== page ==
Evo Morales, former President of the Plurinational State of Bolivia and President of the Six Federations of the Tropic of Cochabamba, was a special guest of President Andrés Manuel López Obrador (AMLO) during festivities marking the 212th anniversary of Mexico’s independence. The other international guests included John and Gabriel Shipton, father and brother of journalist Julian Assange; family of the late farmworker and activist César Chávez; Aleida Guevara, daughter of Che Guevara; and former Uruguayan President “Pepe” Mujica. On September 15 Morales witnessed President Andrés Manuel López Obrador calling out the cry for independence. In addition to the traditional “¡Viva México!” of the heroes of independence, AMLO yelled, “Death to corruption! Death to racism! Death to classism!”
After warnings from the Biden Administration to Russia against the use of nuclear weapons, Evo Morales recalled that the US is the only one that has used such weapons against civilians. In the event that Russian President Vladimir Putin resorts to a nuclear arsenal, his American counterpart, Joe Biden, in an interview with the local network CBS, promised on Friday that Russia “will become more of a pariah in the world than they ever have been.” Through a message published this Sunday, September 18, on Twitter, the former president of Bolivia Evo Morales criticized the aggressive policy of the US and its role in the conflict in Ukraine. Referring to the nuclear attacks by the United States on the Japanese cities of Hiroshima and Nagasaki, Morales stressed that the North American country is the only one that has used atomic weapons against civilians.
In an interview with British journalist Matt Kennard at his home in El Trópico, a small town four hours from Cochabamba in the heart of the Amazon rain forest, former Bolivian president Evo Morales (2006-2019) called for an international campaign to eliminate NATO [the North Atlantic Treaty Organization]. According to Morales, this campaign should explain to people worldwide that “NATO is—ultimately—the United States. It is not a guarantee for humanity or for life. I do not accept—in fact, I condemn—how they can exclude Russia from the UN Human Rights Council. When the U.S. has intervened in Iraq, in Libya, in so many countries in recent years, why have they not been expelled from the Human Rights Council? Why was that never questioned?”
When Evo Morales, Bolivia’s first indigenous president, was overthrown in a British-backed coup in November 2019, many believed his life was in danger. Latin America’s history is littered with liberation leaders cut down by vengeful imperial powers. Legendary resistance leader Túpac Katari, like Morales from the Aymara indigenous group, had his limbs tied to four horses by the Spanish before they bolted and he was ripped apart in 1781. Some 238 years later, Bolivia’s self-declared “interim president,” Jeanine Áñez, appeared in Congress days after the coup against Morales brandishing a huge leatherbound Bible. “The Bible has returned to the government palace,” she announced. Her new regime immediately forced through Decree 4078 which gave immunity to the military for any actions taken in “the defence of society and maintenance of public order.” It was a green-light.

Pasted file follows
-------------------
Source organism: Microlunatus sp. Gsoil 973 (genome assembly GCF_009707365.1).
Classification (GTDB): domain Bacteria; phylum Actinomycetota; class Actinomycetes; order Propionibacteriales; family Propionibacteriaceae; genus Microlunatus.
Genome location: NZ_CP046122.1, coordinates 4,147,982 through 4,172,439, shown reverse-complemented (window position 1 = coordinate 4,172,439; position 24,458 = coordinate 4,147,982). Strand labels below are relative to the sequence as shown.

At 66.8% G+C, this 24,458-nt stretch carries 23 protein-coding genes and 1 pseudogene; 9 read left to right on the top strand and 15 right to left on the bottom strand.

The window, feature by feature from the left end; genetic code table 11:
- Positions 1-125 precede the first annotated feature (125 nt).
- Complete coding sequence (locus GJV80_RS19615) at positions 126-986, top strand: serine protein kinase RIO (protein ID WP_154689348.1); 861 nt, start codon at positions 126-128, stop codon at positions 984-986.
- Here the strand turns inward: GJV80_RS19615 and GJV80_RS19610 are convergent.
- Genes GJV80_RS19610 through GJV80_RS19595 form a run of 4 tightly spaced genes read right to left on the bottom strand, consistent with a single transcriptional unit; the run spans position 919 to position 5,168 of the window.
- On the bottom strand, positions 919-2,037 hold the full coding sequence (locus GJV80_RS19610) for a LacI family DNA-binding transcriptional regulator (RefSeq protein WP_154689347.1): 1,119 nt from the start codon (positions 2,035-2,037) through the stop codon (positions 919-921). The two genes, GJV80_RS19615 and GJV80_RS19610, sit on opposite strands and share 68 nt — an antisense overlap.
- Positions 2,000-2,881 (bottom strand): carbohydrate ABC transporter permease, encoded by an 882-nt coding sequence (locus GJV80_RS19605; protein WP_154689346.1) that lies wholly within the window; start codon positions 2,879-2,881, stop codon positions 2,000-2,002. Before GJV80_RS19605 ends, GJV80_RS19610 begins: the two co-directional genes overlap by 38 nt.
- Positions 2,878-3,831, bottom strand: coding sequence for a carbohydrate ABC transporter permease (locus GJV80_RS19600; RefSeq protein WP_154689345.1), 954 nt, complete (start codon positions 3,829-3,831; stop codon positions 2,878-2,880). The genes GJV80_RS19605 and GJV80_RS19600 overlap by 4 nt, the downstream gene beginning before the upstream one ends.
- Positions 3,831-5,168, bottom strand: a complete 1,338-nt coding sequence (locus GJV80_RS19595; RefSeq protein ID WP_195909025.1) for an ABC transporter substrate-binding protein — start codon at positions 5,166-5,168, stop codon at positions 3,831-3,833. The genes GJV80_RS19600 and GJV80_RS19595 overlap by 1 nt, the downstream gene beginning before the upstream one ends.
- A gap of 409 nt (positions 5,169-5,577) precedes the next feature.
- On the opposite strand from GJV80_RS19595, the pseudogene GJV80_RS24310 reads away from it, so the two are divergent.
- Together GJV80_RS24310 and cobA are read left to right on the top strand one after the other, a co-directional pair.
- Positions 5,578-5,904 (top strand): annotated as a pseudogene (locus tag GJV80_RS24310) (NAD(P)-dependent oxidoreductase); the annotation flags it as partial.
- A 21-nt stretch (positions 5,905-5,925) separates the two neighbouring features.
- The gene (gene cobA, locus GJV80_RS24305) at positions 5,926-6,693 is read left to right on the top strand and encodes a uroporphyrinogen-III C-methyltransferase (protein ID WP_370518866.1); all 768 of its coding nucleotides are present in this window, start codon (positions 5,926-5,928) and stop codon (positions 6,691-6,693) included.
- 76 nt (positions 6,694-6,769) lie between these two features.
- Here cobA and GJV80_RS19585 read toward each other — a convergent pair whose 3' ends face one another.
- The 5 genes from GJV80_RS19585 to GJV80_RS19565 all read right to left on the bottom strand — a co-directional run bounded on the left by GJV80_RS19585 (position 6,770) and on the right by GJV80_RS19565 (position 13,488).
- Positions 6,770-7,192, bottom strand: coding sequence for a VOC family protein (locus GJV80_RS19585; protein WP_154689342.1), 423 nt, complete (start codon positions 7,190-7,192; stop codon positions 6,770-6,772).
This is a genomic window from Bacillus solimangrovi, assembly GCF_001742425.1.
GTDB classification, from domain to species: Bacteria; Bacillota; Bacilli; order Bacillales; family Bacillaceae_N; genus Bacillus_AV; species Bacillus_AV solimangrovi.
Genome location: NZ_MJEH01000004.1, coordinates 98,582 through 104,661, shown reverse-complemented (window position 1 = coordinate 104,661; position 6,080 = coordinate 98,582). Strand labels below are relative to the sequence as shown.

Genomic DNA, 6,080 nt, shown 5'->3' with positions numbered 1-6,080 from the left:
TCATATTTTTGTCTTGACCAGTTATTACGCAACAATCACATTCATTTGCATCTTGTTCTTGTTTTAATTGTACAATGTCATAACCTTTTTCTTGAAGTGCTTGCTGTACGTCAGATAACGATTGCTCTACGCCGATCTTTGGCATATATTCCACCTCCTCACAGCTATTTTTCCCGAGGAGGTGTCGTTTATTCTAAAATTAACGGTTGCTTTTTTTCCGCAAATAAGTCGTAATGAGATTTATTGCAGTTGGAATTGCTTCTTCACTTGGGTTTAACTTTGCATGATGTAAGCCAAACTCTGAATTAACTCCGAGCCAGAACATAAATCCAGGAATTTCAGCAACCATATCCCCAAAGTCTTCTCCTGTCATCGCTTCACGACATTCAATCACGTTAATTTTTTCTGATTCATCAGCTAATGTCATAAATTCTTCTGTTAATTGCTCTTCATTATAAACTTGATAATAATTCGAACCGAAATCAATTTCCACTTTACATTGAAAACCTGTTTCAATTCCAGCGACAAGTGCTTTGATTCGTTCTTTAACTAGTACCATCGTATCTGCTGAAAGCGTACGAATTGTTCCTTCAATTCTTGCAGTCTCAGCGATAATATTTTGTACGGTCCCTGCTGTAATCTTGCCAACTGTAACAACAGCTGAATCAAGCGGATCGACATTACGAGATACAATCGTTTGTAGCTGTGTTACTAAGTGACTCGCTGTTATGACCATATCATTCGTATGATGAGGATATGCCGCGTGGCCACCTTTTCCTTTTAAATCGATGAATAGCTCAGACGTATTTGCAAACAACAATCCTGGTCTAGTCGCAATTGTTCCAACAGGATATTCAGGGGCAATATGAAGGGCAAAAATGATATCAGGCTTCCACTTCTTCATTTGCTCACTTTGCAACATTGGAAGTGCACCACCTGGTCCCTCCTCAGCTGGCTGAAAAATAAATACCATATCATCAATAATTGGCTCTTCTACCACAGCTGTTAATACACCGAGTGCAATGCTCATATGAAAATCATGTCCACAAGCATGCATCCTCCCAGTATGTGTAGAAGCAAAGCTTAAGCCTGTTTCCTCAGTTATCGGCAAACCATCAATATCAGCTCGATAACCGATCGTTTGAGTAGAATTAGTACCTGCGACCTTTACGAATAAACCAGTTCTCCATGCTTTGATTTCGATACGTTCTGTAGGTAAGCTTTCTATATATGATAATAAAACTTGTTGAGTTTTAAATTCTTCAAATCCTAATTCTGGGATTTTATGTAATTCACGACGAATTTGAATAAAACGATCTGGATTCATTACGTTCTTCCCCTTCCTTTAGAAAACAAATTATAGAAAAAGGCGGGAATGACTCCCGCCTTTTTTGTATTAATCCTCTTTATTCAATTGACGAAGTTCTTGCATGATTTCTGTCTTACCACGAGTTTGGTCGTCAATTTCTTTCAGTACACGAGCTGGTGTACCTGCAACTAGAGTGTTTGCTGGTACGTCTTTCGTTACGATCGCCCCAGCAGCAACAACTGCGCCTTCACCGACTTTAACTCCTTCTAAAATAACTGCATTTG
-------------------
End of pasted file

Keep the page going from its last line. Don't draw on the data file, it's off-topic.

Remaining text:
On June 23 of this year, 184 countries of the United Nations General Assembly voted in favor of an end to the US embargo on Cuba. It was the 29th consecutive year where virtually all countries, except the US and Israel made this demand. In recent years the Cuban media has denounced millions of dollars of US funding, through organizations like the National Endowment for Democracy (NED) to create and fund opposition media and the organization of youth. Cuban President Miguel Díaz-Canel Bermúdez on July 11 rejected the smear campaigns of the US media hegemony in the midst of the Covid pandemic with the intensification of the illegal economic, financial and commercial blockade imposed by the United States.
Bolivia has descended into a nightmare of political repression and racist state violence since the democratically elected government of Evo Morales was overthrown by the military on November 10. That month was “the second-deadliest month, in terms of civilian deaths committed by state forces, since Bolivia became a democracy nearly 40 years ago,” according to a study by Harvard Law School’s (HLS) International Human Rights Clinic and the University Network for Human Rights (UNHR) released a month ago.
Three political scientists from the United States closely studied allegations of fraud in the Bolivian election of 2019 and found that there was no fraud. These scholars—from the University of Pennsylvania and Tulane University—looked at raw evidence from the Bolivian election authorities that had been handed over to the New York Times. They suggest late-counted votes came from rural regions where the candidacy of incumbent President Evo Morales Ayma was popular; the character of these votes, and not fraud, accounts for the margin of victory announced by the Supreme Electoral Tribunal (TSE) on October 21, 2019. Allegations of fraud were made most sharply by the Organization of American States (OAS). It is the OAS report that is closely scrutinized by Professors Nicolás Idrobo, Dorothy Kronick, and Francisco Rodríguez, and it is found wanting on statistical and analytical grounds. If what the professors say is correct and if the OAS allegations were incorrect, then Evo Morales should have been serving his fourth term as president of Bolivia rather than be exiled to Argentina.